If Sam Adams brewed something like the IIPA year round, they could easily sell it. With InBev looking to switch to Hops Extracts, this could be a positioning move for Sam Adams Brands.

I have 2 cases of Longshot bottles stashed. I'll use the crapberry whit for marinade, but the others are going to taste really good come July 4th and labor day.
 

ArcaneXor

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My impression was exactly the opposite of the previous poster. I was very surprised with the Cranberry Wit, which I thought wasn't much of a Witbier, but one of the best non-soured fruit beers I have had the pleasure to drink. Very refreshing, tart, and fascinating flavor complexity, particularly when served on the cold side. In my opinion, this deserves to replace that awful Cherry Wheat as a full-time Sam Adams brew and easily beats their recent Blackberry Wit release.

I have never been a fan of Bocks, so I can't fault the brewer for that one. It's just not my style. It's certainly not bad, but not very exciting, either.

I had the DIPA last - and what a disappointment it was to me after having heard so many great things about it. I thought it was an unbalanced, muddy-smelling and tasting mess with distinct cat piss notes. Maybe it's also a style thing, given that I was turned off by the Stone Ruination DIPA despite loving their regular IPA, but then I quite like the Dogfish Head 120-minute (although I think it's far from the best brew the generally overrated Dogfish Head produces) and call Bell's HopSlam one of my favorite high-alcohol beers. I don't know whether to age my second Longshot bottle or to simply drink it at room temperature to try and get some more balance into this beer. My guess is that I simply like IPAs more than DIPAs, and when it comes to DIPAs, I feel that they need a solid malty backbone to stand up to the intense hoppiness.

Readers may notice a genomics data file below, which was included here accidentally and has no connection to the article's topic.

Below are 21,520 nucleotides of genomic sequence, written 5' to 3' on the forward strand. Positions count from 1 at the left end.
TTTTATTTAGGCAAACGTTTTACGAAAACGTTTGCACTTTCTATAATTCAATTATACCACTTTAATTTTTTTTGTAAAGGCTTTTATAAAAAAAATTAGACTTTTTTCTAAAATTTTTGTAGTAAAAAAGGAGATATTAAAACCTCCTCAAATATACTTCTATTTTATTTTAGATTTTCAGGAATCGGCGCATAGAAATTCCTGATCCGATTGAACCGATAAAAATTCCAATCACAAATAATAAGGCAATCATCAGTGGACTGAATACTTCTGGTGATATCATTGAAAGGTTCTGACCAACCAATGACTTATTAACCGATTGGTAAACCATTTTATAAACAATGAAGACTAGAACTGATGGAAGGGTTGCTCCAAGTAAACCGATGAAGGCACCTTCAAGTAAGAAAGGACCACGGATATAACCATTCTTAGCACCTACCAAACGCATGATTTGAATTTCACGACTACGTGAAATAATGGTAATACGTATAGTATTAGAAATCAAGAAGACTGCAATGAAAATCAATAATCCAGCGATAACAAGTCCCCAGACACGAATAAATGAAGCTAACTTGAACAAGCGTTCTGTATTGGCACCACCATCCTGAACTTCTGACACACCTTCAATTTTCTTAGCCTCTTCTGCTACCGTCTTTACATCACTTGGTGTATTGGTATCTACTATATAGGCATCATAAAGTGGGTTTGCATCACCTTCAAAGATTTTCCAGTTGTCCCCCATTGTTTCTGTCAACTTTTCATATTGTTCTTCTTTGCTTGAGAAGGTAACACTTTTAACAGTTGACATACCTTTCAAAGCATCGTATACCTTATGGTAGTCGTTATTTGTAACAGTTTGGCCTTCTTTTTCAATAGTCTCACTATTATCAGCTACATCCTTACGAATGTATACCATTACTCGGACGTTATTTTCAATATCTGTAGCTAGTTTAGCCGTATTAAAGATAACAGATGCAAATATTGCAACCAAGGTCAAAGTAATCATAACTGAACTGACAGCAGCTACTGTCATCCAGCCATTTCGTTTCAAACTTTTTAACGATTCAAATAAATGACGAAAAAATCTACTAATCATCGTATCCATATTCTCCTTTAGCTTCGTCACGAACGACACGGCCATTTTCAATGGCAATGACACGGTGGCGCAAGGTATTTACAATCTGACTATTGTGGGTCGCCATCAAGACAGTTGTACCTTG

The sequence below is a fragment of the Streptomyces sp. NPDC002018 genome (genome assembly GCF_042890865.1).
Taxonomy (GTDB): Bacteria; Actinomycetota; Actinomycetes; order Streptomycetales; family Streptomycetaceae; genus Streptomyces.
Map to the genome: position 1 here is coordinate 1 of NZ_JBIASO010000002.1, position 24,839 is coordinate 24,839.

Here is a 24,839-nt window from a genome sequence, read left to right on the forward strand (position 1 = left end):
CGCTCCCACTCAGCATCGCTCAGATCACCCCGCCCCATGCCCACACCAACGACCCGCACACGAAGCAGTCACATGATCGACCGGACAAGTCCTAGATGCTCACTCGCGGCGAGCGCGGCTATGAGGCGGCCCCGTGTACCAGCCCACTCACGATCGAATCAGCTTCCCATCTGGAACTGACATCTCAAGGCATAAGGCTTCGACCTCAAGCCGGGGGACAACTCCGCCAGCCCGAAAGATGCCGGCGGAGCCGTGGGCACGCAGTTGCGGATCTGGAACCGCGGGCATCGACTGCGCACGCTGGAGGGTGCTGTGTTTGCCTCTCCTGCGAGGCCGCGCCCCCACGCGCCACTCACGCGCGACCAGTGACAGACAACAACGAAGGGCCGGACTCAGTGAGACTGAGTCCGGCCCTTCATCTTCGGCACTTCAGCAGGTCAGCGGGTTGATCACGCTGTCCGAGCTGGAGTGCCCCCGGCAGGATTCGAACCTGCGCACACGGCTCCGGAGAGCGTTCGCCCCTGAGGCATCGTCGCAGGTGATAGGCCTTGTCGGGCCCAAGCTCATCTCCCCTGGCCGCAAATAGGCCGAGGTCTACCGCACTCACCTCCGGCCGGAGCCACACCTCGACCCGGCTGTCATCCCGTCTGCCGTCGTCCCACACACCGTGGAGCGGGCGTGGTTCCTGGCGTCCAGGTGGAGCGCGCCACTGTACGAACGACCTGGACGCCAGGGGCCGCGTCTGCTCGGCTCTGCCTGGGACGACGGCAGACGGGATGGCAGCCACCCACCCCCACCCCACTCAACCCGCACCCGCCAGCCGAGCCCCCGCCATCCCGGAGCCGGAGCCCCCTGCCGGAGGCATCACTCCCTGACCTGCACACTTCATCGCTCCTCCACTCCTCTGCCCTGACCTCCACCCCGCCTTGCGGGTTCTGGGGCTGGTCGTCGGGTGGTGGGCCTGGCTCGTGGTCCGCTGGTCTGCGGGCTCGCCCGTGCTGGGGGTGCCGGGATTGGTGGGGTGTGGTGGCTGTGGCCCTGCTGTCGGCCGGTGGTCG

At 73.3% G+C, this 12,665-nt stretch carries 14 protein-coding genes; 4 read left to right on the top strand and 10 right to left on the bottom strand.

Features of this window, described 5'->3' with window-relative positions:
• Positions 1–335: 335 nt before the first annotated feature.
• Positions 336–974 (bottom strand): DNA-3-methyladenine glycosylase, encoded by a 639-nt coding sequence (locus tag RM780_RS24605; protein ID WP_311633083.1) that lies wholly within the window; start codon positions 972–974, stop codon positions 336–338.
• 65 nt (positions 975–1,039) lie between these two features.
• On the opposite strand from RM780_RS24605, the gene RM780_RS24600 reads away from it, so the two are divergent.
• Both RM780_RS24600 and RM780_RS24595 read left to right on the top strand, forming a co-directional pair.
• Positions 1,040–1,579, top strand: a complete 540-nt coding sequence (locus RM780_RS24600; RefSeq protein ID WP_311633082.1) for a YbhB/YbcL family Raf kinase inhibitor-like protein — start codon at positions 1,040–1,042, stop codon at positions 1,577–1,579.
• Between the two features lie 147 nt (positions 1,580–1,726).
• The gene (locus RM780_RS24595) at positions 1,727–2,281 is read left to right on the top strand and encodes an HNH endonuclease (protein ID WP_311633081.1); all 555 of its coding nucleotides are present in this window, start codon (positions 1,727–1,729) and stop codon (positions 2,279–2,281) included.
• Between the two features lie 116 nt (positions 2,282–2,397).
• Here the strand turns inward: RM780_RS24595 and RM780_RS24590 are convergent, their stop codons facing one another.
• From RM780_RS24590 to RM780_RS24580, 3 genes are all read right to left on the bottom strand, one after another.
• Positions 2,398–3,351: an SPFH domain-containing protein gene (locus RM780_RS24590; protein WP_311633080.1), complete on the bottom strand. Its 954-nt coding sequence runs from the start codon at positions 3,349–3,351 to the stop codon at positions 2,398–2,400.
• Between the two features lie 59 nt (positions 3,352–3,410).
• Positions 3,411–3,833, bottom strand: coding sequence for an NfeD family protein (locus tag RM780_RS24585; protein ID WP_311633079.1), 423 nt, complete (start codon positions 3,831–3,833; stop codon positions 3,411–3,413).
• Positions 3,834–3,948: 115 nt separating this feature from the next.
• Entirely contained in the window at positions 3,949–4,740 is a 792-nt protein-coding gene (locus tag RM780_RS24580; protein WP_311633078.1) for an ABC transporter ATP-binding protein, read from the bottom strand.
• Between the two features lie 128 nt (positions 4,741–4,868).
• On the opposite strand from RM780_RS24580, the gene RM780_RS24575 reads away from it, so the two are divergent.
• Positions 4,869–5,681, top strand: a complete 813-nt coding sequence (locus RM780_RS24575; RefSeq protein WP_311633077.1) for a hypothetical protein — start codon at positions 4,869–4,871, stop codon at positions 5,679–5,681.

ohiobrewtus

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Tasty's IIPA is very good, but I actually think that the Bock is a more well rounded beer.

I got 4 sips into the cranberry wit then it got dumped. Damn Sam Adams and their crappy fruit wits.

ArcaneXor - cat piss aside, IIPA's are not *supposed* to be balanced. A lot of people drink/make IIPA's expecting or trying to get the malt balance of an IPA or an APA, but the style doesn't call for balance. It should lean heavily towards bitterness and not be very malty sweet at all. Anything else isn't an IIPA, it's a high gravity IPA.
 

ArcaneXor

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ArcaneXor - cat piss aside, IIPA's are not *supposed* to be balanced.
I think the BJCP will disagree with you on this. Let's see: